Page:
Along with my thing for Japanese spoons, I also love Japanese lanterns. I was fascinated by them from the moment we first arrived in Japan and was desperate to read the beautiful Japanese script written down the length of each and every one.
We moved to Tokyo in 2008 for The Rock Climber’s job. It was never somewhere I had ever had much desire to visit, but having lived there for almost 4 years it is somewhere I still think of daily and think everyone should visit if they get the opportunity. I am always hard pressed to describe what it is about Tokyo and Japan in general, that I love so much as it is a difficult place to describe. For me it’s a visual thing, but much more in the detail rather than as a whole. It’s what’s happening at street level. So for me when I think of Japan or am asked to describe Japan, it is the exotic paper lanterns that are foremost in my mind.
The script on this vibrant lantern says that this is a hand-made soba restaurant “te uchi soba”.
It was the lantern I spotted outside this udon restaurant in Kyoto that made me go inside and have dinner and very delicious it was too.
While in Kyoto I was lucky enough to see a geisha (or geiko as they are called in Kyoto), walking passed this enormous lantern!
A red lantern outside a restaurant generally indicates it is a cheap and cheerful restaurant. But there are millions of lanterns all over Japan in a multitude of sizes, predominantly coloured red, black and white. Traditionally the lanterns are made of washi paper, so to protect them from the rain they are often covered in plastic. It doesn’t make them look quite as beautiful but it’s practical.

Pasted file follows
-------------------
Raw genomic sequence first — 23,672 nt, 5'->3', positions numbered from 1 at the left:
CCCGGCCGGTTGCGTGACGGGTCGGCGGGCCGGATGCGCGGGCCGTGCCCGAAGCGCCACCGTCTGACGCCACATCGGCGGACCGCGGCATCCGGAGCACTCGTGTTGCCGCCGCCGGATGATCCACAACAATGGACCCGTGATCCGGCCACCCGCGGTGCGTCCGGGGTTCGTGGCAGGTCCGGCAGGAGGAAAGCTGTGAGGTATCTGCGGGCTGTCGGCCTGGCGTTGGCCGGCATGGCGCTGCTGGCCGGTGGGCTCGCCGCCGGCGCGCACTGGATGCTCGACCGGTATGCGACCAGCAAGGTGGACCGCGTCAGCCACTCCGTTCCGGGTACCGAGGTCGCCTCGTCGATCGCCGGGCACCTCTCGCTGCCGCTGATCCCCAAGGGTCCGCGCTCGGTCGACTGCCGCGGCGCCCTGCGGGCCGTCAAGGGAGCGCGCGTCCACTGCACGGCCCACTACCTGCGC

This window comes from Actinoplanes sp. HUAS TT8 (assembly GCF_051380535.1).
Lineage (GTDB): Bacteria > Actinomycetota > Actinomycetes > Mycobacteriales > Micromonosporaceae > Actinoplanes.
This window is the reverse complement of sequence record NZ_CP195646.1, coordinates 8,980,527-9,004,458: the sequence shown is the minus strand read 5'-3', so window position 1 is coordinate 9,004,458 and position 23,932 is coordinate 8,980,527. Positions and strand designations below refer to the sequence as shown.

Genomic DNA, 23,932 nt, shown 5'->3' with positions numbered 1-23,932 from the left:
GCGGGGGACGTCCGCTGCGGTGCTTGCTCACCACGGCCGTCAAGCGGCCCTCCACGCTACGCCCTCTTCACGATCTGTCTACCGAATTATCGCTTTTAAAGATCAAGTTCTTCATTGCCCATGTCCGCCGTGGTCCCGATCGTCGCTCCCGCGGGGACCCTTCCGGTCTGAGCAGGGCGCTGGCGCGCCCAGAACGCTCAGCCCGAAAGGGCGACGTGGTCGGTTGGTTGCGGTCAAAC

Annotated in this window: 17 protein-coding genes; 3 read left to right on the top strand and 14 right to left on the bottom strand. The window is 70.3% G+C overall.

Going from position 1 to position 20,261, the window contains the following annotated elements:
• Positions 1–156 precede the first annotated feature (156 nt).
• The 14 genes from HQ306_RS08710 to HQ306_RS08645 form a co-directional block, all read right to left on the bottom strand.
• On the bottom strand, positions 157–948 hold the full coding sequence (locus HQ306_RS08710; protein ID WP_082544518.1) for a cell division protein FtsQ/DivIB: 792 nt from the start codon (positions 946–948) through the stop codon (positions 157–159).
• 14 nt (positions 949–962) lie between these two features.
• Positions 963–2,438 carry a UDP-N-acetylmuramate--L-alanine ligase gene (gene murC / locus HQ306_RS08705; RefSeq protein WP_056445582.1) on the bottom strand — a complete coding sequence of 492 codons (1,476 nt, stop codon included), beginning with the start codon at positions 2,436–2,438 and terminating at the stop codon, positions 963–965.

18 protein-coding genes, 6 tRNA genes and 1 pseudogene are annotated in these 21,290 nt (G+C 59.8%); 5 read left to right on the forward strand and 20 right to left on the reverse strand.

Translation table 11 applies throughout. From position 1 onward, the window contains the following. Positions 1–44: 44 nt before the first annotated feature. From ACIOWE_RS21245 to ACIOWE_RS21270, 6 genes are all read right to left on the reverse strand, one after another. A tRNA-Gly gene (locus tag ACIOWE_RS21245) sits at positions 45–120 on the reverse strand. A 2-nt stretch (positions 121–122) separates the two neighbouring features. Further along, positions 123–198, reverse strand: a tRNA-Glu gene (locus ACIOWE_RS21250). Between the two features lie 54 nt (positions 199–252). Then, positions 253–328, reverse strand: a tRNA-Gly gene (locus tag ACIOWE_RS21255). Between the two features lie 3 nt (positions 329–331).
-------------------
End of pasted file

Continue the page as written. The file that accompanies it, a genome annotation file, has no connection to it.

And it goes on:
Early on in our time living in Tokyo I found a shop that sold old Japanese lanterns and decided that I would buy one when we knew we were leaving – I thought it would be strange to have a restaurant lantern in our house while we lived there. So more than three years later, when I found out our time in Tokyo was drawing to a close I headed back to the shop all set to buy a lantern, accompanied by my Japanese friend Yuko. I had re-visited the shop many times over the years just because I loved the shop so much. Even though I had mastered a fair bit of Japanese I decided that I’d let Yuko do the talking and that’s when I found out that all these beautiful old lanterns weren’t actually for sale – even though they all had price tags on. They were simply examples of what you could buy BRAND NEW! I was devastated, but the shop keeper thought it highly amusing that some crazy foreigner wanted to buy some raggedy old, torn paper lantern. In the end I settled for this new black and white one and much to the amusement of my Japanese friends, I proudly displayed it at home for our final weeks. And what does it say – ‘eigyo cho’ which translates as ‘open for service’!
This lantern is another treasured possession that I found in an antique shop. The script on it is very old and even my Japanese friends couldn’t read it, so I shall never know what it says.
In our Sydney home my lanterns sit on an old red Japanese cupboard but when we eat outside I take all my lanterns and hang them in the trees, I’m not sure what I’ll do if a Japanese person walks by and thinks we’re ‘open for service’! ***